Following concern about the departure of GPs from clinical commissioning group accountable officer roles, the Chief Clinical Officer Network carried out a survey of the group. Andy Harris explains the findings
One of the key changes of the Health Act 2012 was the introduction of GP clinical leadership into commissioning.
‘CCGs have experience many significant challenges over the past year’
In the majority of the 211 CCGs, GP clinical leadership has been provided by chairs, but in just less than a quarter of CCGs it has been provided by the chief clinical officer, who acts as the accountable officer.
CCGs - like the whole of the NHS - have experienced many significant challenges over the past year.
In light of this, and the fact that a small number of chief clinical officers had already resigned their position, we carried out a survey to gauge how individuals were dealing with their roles.
The results were very positive, reaffirming the view that clinical leadership was essential to improving quality of care for patient.
The majority enjoyed their role, despite challenges, and felt effective in being able to drive the necessary changes.
Their holistic view of the health and care system and their understanding of patient experience gave them a unique perspective which informed decisions.
They felt their ability to make the case for change to fellow clinicians and the public meant they could succeed where it had previously been difficult.
Nationally and locally
Major challenges identified by clinical chief officers included demands from NHS England, often with very short deadlines, and managing the different cultures in NHS England and their own clinical commissioning group.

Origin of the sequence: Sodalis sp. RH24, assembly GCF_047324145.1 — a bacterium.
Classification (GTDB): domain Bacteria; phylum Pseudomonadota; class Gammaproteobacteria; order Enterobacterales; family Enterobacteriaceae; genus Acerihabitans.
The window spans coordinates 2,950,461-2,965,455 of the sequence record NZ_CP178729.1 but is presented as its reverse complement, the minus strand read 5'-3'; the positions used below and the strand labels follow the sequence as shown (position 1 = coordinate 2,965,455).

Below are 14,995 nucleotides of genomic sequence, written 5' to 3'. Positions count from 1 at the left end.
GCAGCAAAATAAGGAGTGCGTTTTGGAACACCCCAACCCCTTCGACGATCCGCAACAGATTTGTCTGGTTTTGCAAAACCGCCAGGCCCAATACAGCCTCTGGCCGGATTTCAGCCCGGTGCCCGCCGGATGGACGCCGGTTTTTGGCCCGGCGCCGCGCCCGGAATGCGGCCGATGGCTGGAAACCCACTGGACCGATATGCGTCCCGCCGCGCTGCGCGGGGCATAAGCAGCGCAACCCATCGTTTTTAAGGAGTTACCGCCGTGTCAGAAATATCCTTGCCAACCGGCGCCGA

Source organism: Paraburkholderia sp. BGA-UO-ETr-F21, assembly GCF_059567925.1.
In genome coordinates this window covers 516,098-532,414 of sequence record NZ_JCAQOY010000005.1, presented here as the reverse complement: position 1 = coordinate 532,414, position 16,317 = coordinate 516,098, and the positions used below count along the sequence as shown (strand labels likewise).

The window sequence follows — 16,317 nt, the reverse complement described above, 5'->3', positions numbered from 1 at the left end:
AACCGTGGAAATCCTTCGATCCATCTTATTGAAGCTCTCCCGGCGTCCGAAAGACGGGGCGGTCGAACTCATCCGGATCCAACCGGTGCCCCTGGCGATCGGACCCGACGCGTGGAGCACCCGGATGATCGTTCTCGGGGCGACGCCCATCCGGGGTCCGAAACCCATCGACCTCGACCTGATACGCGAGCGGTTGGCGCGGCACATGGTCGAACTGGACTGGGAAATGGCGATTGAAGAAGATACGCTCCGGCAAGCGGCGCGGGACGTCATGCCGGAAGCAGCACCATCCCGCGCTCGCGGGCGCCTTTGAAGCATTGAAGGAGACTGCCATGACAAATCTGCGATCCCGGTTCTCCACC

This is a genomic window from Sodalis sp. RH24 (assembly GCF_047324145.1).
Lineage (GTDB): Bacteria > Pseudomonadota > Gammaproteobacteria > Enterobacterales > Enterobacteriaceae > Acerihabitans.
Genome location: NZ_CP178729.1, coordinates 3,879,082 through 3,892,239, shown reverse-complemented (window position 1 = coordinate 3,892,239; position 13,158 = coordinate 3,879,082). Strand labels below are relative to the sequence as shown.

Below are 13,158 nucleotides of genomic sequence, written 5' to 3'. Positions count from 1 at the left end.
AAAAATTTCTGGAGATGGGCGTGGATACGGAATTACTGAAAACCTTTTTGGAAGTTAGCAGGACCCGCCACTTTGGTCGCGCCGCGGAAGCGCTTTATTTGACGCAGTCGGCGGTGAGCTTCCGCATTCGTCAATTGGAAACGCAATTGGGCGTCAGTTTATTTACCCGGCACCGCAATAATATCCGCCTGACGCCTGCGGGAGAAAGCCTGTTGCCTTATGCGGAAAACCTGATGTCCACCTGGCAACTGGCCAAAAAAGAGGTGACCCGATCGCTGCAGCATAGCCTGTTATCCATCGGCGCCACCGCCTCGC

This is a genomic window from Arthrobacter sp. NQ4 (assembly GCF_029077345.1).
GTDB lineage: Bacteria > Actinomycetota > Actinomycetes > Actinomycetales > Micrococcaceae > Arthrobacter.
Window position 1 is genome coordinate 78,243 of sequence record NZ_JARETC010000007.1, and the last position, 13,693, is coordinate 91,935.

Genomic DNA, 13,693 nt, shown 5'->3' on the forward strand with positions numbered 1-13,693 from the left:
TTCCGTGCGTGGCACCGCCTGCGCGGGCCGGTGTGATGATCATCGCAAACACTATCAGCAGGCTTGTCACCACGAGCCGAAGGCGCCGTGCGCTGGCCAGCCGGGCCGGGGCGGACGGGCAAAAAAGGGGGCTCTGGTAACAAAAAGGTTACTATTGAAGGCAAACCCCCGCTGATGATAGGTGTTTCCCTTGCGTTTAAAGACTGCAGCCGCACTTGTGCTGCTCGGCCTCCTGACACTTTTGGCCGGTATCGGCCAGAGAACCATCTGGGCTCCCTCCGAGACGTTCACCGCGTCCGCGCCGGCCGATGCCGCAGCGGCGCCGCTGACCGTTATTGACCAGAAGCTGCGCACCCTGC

There was a strong desire to have further strengthened capacity so they can better influence clinicians locally, and policymakers and others at the national level.
‘Clinical chief officers are seen as a major force in improving care’
Some have recognised that embedding change and leaving a legacy of improvement will take time. However, the survey revealed that nearly half of those surveyed did not intend to stay in post for more than two years.
Although the majority of them felt supported in their roles, it is clear that if they are to be seen as a major force in improving care, significant attention will need to be made to succession planning, both nationally and locally.
Andy Harris is Leeds South and East CCG’s chief clinical officer and chair of the Chief Clinical Officers Network
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GP leaders are a major force to improve care